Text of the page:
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Has the Speed of Light Changed Over Time?
Australian theoretical physicist, Professor Paul Davies, has proposed that one of the so-called "constants" of the universe -- the speed of light -- has in fact slowed over time, a revelation that will cause a rethink of many of our accepted laws of physics as well as our "understanding" of the beginning of the universe.

Latest Results in Continuing Search for Ancient Martian Life
In the latest study of a 4.5 billion-year-old Martian meteorite, researchers have presented new evidence confirming that 25 percent of the magnetic material in the meteorite was produced by ancient bacteria on Mars.

Pluto's Atmosphere is Changing
New findings by astronomers from Lowell Observatory and the Massachusetts Institute of Technology (MIT) indicate that Pluto's atmosphere is undergoing a cooling trend and other global changes.

Earth's Oldest Known Meteorite Impact
A team of geologists has determined the age of the oldest known meteorite impact on Earth - a catastrophic event that generated massive shockwaves across the planet billions of years before a similar event helped wipe out the dinosaurs.

Speed of Gravity to be Measured
Ever since Albert Einstein proposed the general theory of relativity in 1916, physicists worldwide have tested the theory's underlying principles. While some principles - such as the speed of light is a constant - have been proven, others have not. An experiment will soon seek to prove whether the speed of gravity is equal to that of light.

The Sun's Twisted Mysteries
Solar physicists have found new clues to the thirty year old puzzle of why the Sun ejects huge bubbles of electrified gas, laced with magnetic field, known as coronal mass ejections (CMEs). The key to understanding CMEs, which can cause electricity black outs on Earth, may be due to twisted magnetic fields originating deep within the heart of the Sun.

Global Fires Followed Ancient Impact Event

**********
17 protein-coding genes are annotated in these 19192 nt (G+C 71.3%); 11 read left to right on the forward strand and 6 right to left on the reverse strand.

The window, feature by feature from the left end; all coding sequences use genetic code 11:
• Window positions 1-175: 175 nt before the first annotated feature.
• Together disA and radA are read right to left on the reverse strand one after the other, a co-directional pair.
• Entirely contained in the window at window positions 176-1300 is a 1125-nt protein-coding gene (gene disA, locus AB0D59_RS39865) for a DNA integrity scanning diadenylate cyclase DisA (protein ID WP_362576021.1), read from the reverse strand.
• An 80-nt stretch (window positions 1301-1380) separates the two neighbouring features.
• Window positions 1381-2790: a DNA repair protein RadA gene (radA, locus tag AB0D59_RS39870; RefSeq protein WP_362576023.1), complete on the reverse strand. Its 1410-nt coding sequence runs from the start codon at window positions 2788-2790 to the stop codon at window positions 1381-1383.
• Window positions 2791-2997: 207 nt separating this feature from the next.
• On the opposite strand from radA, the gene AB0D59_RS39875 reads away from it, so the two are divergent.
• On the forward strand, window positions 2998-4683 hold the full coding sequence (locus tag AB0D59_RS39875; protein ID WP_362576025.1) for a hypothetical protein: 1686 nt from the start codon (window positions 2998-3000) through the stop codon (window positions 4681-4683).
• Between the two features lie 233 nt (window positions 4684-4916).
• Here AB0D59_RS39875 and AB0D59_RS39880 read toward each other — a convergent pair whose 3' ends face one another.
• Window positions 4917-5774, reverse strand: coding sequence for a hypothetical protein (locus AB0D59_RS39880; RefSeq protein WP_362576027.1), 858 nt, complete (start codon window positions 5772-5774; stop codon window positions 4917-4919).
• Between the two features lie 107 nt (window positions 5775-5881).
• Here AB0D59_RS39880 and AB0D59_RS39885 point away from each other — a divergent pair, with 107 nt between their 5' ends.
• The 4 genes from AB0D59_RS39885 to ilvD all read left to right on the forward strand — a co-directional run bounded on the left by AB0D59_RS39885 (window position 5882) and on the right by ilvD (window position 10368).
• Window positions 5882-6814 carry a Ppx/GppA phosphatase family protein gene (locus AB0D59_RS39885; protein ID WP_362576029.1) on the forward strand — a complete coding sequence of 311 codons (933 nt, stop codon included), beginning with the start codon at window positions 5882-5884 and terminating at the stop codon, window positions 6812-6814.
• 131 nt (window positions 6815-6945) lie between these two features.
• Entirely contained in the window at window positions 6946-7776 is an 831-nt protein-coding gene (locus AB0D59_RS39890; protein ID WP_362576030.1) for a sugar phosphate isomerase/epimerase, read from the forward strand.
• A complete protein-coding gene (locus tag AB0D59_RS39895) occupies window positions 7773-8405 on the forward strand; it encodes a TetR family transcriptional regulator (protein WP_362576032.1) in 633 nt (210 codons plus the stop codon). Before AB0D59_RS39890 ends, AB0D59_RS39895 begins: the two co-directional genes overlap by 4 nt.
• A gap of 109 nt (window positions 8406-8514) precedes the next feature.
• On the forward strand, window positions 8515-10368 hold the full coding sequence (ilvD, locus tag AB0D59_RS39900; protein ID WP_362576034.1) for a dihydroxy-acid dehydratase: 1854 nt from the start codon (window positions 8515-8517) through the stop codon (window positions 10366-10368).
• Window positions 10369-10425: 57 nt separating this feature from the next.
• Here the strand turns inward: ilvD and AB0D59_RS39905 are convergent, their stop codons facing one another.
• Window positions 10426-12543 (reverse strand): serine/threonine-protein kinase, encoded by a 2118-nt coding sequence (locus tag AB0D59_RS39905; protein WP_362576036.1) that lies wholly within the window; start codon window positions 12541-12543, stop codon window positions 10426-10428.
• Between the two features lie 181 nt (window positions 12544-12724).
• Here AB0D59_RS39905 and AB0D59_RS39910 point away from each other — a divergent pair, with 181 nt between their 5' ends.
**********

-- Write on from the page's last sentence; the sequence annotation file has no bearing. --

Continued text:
Global wildfires ignited by high-velocity debris from the catastrophic impact of an asteroid or comet with Earth 65 million years ago spread over southern North America, the Indian subcontinent and most of the equatorial part of the world one to three days after impact, according to a new study.

Comets Break Up Far and Near
Some comets may break apart over and over again in the farthest reaches of the solar system, challenging a theory that comets break up only occasionally and not too far from the Sun.

Star cluster offers clues on Milky Way's evolution
New observations of the richly populated star cluster NGC 2420 taken by the refurbished WIYN 0.9-meter telescope at Kitt Peak National Observatory suggest that the cluster contains a multitude of clues about the history and evolution of the Milky Way.

Jupiter-like Weather on Brown Dwarfs
A UCLA-NASA team has found cloudy, stormy atmospheres on brown dwarfs, the celestial bodies that are less massive than stars but have more mass than giant planets like Jupiter. The discovery will give scientists better tools for interpreting atmospheres and weather on brown dwarfs or on planets around other stars.

Another Major Mars Water Announcement Coming Soon
Dr. Jim Garvin, Lead Scientist of NASA's Mars Exploration Program said today that a major announcement is forthcoming about the presence of water ice just under the surface of Mars. NASA has scheduled a Space Science update for next Thursday for 12:00 noon - which is suggestive of the time a press embargo would lift for an article appearing in Science magazine.

Europa Has Right Stuff
Recent work by Dr. Elisabetta Pierazzo, at the Planetary Science Institute, and Dr. Christopher Chyba of the SETI Institute, sheds light on the question of whether enough "biogenic elements," the raw ingredients for life, including carbon, nitrogen, sulfur and phosphorus, could be present to support Europan life.

Closest Brown Dwarf Companion Ever Spotted
Astronomers using adaptive optics technology on the Gemini North Telescope have observed a brown dwarf orbiting a low-mass star at a distance comparable to just three times the distance between the Earth and Sun. This is the closest separation distance ever found for this type of binary system using direct imaging.